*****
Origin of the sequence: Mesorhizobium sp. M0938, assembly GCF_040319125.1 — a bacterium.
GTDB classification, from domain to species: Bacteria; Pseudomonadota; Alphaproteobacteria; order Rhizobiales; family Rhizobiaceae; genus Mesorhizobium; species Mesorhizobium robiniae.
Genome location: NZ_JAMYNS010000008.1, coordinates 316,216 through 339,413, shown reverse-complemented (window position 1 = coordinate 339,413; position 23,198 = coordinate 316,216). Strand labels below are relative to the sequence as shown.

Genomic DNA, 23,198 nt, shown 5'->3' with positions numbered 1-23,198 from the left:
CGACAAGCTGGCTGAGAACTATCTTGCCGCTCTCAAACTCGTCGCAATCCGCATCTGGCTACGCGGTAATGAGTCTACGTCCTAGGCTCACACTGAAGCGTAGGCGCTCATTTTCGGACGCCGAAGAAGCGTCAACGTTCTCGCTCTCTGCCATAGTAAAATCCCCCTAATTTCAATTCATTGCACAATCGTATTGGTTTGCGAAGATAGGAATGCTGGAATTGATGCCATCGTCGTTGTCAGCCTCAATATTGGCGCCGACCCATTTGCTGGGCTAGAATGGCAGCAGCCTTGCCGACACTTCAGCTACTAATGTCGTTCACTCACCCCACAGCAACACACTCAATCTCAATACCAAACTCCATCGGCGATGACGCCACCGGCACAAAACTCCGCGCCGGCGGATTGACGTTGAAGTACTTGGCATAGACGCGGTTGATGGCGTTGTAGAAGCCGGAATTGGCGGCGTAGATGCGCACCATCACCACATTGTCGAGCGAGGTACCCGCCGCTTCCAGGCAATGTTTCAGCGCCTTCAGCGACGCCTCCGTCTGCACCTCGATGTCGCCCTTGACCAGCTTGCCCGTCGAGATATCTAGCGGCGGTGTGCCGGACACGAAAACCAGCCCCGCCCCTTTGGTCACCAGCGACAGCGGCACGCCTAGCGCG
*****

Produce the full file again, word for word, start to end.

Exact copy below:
Origin of the sequence: Mesorhizobium sp. M0938, assembly GCF_040319125.1 — a bacterium.
GTDB classification, from domain to species: Bacteria; Pseudomonadota; Alphaproteobacteria; order Rhizobiales; family Rhizobiaceae; genus Mesorhizobium; species Mesorhizobium robiniae.
Genome location: NZ_JAMYNS010000008.1, coordinates 316,216 through 339,413, shown reverse-complemented (window position 1 = coordinate 339,413; position 23,198 = coordinate 316,216). Strand labels below are relative to the sequence as shown.

Genomic DNA, 23,198 nt, shown 5'->3' with positions numbered 1-23,198 from the left:
CGACAAGCTGGCTGAGAACTATCTTGCCGCTCTCAAACTCGTCGCAATCCGCATCTGGCTACGCGGTAATGAGTCTACGTCCTAGGCTCACACTGAAGCGTAGGCGCTCATTTTCGGACGCCGAAGAAGCGTCAACGTTCTCGCTCTCTGCCATAGTAAAATCCCCCTAATTTCAATTCATTGCACAATCGTATTGGTTTGCGAAGATAGGAATGCTGGAATTGATGCCATCGTCGTTGTCAGCCTCAATATTGGCGCCGACCCATTTGCTGGGCTAGAATGGCAGCAGCCTTGCCGACACTTCAGCTACTAATGTCGTTCACTCACCCCACAGCAACACACTCAATCTCAATACCAAACTCCATCGGCGATGACGCCACCGGCACAAAACTCCGCGCCGGCGGATTGACGTTGAAGTACTTGGCATAGACGCGGTTGATGGCGTTGTAGAAGCCGGAATTGGCGGCGTAGATGCGCACCATCACCACATTGTCGAGCGAGGTACCCGCCGCTTCCAGGCAATGTTTCAGCGCCTTCAGCGACGCCTCCGTCTGCACCTCGATGTCGCCCTTGACCAGCTTGCCCGTCGAGATATCTAGCGGCGGTGTGCCGGACACGAAAACCAGCCCCGCCCCTTTGGTCACCAGCGACAGCGGCACGCCTAGCGCG